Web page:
Vernon Jordan to Deliver Spring Convocation Address, LBJ School of Public Affairs Announces

Vernon Jordan, one of the major civil rights figures in American history, will deliver the spring 2008 convocation address at the LBJ School of Public Affairs at The University of Texas at Austin, James Steinberg, dean of the school, announced today (Nov. 20).

Jordan contributed to the integration of the University of Georgia, headed the United Negro College Fund, Inc., served on the council of President Lyndon Johnson's White House Conference "To Fulfill These Rights" and was president and chief executive officer of the National Urban League, Inc.

"Vernon Jordan is a towering figure, whose remarkable career vividly demonstrates how one person can make a difference," said Steinberg. "His extraordinary range of experience and public service at the local, national and international level--as a path-breaking civil rights activist, counselor to presidents and civic leader--is a model for generations to come. In this year of celebration of the centennial of President (Lyndon B.) Johnson's birth, we are honored to have him as our commencement speaker."

"I am greatly honored by the invitation and look forward to the opportunity to celebrate LBJ's 100 years at the 2008 convocation," Jordan said.

The LBJ School of Public Affairs 2008 convocation ceremony will be held Saturday, May 17 in Bates Recital Hall at 10 a.m. (CT).

Jordan is senior counsel at Akin Gump Strauss Hauer Feld, where he practices general, corporate, legislative and international law, and he is senior managing director of Lazard Fréres and Co. LLC. Prior to joining Akin Gump in 1982, Jordan was president and chief executive officer of the National Urban League, Inc., executive director of the United Negro College Fund, Inc., director of the Voter Education Project of the Southern Regional Council, attorney-consultant at the U.S. Office of Economic Opportunity, assistant to the executive director of the Southern Regional Council and Georgia field director for the National Association for the Advancement of Colored People.

Jordan's presidential appointments include: the President's Advisory Committee for the Points of Light Initiative Foundation, the Secretary of State's Advisory Committee on South Africa, the Advisory Council on Social Security, the Presidential Clemency Board, the American Revolution Bicentennial Commission, the National Advisory Committee on Selective Service and the Council of the White House Conference "To Fulfill These Rights." Jordan was the chairman of the Clinton presidential transition team in 1992.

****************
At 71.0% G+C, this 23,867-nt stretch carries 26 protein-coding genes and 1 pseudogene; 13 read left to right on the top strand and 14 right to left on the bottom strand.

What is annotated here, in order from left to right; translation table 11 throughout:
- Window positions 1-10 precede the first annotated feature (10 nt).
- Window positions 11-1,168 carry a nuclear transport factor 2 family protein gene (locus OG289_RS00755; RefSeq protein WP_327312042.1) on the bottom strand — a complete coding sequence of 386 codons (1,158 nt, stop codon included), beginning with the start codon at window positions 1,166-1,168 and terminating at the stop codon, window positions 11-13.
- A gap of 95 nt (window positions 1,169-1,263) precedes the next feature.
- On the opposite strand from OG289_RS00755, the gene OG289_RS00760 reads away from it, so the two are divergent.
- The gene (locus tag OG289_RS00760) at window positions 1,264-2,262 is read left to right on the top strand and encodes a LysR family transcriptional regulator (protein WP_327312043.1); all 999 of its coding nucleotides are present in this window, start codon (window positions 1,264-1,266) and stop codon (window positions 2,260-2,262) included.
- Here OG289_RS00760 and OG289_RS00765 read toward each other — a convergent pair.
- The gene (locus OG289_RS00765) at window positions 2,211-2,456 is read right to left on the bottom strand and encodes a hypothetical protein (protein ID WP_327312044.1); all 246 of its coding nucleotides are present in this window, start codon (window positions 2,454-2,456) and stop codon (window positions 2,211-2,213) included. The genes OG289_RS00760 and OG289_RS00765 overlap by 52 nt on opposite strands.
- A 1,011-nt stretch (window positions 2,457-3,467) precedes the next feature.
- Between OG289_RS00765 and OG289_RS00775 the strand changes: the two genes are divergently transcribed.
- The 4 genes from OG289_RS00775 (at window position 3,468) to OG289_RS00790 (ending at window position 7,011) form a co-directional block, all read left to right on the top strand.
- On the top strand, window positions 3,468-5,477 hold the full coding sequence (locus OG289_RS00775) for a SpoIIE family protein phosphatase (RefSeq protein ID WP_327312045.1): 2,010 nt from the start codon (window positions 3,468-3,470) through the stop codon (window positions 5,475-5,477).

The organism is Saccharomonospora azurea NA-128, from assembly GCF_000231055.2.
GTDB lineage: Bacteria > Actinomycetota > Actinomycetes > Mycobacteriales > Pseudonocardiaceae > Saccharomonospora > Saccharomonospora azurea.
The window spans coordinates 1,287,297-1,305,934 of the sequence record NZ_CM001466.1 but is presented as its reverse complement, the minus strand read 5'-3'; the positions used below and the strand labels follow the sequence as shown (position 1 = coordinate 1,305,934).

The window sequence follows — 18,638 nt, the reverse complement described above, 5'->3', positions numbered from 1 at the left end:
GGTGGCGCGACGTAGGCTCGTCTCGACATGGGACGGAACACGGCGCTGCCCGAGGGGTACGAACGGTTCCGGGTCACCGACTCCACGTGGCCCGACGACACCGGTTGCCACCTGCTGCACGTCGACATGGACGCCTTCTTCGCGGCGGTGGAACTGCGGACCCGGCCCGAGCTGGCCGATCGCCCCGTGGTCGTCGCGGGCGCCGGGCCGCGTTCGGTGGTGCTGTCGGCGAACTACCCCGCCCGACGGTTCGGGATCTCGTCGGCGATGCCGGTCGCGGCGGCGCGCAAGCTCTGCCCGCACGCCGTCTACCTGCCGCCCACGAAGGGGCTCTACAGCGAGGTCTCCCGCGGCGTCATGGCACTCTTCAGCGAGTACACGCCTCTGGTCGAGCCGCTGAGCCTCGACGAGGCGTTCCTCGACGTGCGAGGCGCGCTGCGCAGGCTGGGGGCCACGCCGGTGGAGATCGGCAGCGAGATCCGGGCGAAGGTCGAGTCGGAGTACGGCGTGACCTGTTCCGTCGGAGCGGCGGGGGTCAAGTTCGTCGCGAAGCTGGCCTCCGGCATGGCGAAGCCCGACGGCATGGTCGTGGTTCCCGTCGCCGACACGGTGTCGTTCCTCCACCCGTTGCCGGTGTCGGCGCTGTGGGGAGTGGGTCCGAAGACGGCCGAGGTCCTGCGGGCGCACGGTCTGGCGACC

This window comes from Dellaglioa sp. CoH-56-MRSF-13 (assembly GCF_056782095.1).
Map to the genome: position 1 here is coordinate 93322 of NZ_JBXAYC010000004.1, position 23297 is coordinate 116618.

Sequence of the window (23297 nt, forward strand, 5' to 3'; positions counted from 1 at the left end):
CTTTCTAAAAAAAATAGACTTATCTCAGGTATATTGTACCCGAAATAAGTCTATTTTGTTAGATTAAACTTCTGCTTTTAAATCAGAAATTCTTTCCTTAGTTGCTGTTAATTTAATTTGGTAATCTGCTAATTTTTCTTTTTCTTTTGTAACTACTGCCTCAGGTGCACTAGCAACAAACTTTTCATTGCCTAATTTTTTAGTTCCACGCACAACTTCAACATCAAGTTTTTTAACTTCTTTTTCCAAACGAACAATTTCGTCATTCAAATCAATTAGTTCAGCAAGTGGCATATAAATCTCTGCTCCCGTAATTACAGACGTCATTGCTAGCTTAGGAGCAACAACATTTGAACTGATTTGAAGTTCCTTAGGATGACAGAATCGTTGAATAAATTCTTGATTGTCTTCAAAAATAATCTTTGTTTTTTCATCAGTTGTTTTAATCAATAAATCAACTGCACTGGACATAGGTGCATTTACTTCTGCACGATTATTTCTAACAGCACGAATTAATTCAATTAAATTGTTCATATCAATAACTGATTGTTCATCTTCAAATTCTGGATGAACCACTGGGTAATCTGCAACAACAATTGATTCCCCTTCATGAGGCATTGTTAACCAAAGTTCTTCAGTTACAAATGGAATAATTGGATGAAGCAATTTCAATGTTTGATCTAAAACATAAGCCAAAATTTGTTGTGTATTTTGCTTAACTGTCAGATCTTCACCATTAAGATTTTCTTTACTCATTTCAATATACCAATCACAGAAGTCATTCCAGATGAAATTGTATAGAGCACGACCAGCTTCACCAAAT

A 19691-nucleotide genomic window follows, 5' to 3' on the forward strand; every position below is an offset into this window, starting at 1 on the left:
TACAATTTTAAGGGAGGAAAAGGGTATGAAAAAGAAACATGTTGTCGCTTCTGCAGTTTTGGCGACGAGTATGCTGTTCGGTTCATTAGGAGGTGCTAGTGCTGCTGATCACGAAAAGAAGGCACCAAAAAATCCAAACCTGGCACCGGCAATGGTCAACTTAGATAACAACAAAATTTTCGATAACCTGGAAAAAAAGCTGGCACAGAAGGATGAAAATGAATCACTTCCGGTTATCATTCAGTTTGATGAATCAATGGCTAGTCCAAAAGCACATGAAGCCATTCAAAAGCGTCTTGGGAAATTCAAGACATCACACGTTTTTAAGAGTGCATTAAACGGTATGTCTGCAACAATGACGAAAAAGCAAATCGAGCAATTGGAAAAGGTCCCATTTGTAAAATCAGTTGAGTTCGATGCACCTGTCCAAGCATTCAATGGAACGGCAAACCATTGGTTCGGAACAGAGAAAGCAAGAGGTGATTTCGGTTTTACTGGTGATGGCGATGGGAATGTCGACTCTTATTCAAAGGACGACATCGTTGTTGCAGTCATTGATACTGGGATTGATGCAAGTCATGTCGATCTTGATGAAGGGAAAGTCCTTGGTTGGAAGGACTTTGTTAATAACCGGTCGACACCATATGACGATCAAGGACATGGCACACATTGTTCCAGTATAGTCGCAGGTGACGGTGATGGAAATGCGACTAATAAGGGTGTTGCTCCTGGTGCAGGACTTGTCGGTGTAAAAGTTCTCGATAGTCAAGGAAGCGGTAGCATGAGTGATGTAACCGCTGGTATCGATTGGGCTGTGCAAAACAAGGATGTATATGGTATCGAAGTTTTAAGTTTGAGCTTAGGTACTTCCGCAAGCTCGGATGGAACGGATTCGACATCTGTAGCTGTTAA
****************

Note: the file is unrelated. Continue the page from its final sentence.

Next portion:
Jordan is co-chair of the Ad Council's Advisory Committee on Public Issues, and president of the Economic Club of Washington, D.C. He is a member of the Council on Foreign Relations, the Bilderberg Meetings and the Trilateral Commission. His directorships include American Express Company, Asbury Automotive Group, Inc., Howard University (trustee); J.C. Penney Company, Inc., Lyndon B. Johnson Foundation and Xerox Corporation. He serves on the international advisory board of Barrick Gold. He is a member of the American Bar Association, the National Bar Association and the Bars of Arkansas, the District of Columbia and Georgia and is admitted to practice before the U.S. Supreme Court.

Jordan has received numerous honorary degrees and awards in recognition of his accomplishments. In 2001 he was the recipient of the NAACP's highest honor, the Joel E. Spingarn Medal, awarded for distinguished achievement by black Americans. On Nov. 27, Jordan will be inducted into the Washington Business Hall of Fame. He is the author of "Vernon Can Read! A Memoir" and of a weekly newspaper column that appears in more than 300 newspapers. He has broadcast commentaries on current issues for the Westinghouse Broadcast Network, and is a frequent guest on major national television broadcasts, including "Meet the Press," "Issues and Answers" and "Face the Nation." A graduate of DePauw University and the Howard University Law School, Jordan holds honorary degrees from more than 60 colleges and universities.

For more information visit the LBJ School of Public Affairs.